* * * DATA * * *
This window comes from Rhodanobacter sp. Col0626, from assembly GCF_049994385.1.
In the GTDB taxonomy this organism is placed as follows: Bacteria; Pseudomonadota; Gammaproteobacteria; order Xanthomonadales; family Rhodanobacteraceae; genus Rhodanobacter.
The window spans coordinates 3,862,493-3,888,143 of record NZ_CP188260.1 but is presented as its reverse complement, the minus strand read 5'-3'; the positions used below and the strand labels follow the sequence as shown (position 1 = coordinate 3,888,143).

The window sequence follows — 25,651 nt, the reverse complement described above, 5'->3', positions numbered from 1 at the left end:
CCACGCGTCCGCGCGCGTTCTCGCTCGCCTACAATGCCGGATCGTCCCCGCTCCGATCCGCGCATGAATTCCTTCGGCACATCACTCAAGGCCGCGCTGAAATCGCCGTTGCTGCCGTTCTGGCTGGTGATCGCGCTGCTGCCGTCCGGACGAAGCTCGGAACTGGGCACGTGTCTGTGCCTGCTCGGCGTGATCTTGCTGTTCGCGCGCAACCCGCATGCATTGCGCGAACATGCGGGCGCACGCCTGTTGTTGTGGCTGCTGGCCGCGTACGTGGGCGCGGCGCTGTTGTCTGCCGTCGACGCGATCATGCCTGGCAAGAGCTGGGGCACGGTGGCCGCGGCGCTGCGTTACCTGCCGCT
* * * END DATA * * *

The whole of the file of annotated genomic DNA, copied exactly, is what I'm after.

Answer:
This window comes from Rhodanobacter sp. Col0626, from assembly GCF_049994385.1.
In the GTDB taxonomy this organism is placed as follows: Bacteria; Pseudomonadota; Gammaproteobacteria; order Xanthomonadales; family Rhodanobacteraceae; genus Rhodanobacter.
The window spans coordinates 3,862,493-3,888,143 of record NZ_CP188260.1 but is presented as its reverse complement, the minus strand read 5'-3'; the positions used below and the strand labels follow the sequence as shown (position 1 = coordinate 3,888,143).

The window sequence follows — 25,651 nt, the reverse complement described above, 5'->3', positions numbered from 1 at the left end:
CCACGCGTCCGCGCGCGTTCTCGCTCGCCTACAATGCCGGATCGTCCCCGCTCCGATCCGCGCATGAATTCCTTCGGCACATCACTCAAGGCCGCGCTGAAATCGCCGTTGCTGCCGTTCTGGCTGGTGATCGCGCTGCTGCCGTCCGGACGAAGCTCGGAACTGGGCACGTGTCTGTGCCTGCTCGGCGTGATCTTGCTGTTCGCGCGCAACCCGCATGCATTGCGCGAACATGCGGGCGCACGCCTGTTGTTGTGGCTGCTGGCCGCGTACGTGGGCGCGGCGCTGTTGTCTGCCGTCGACGCGATCATGCCTGGCAAGAGCTGGGGCACGGTGGCCGCGGCGCTGCGTTACCTGCCGCT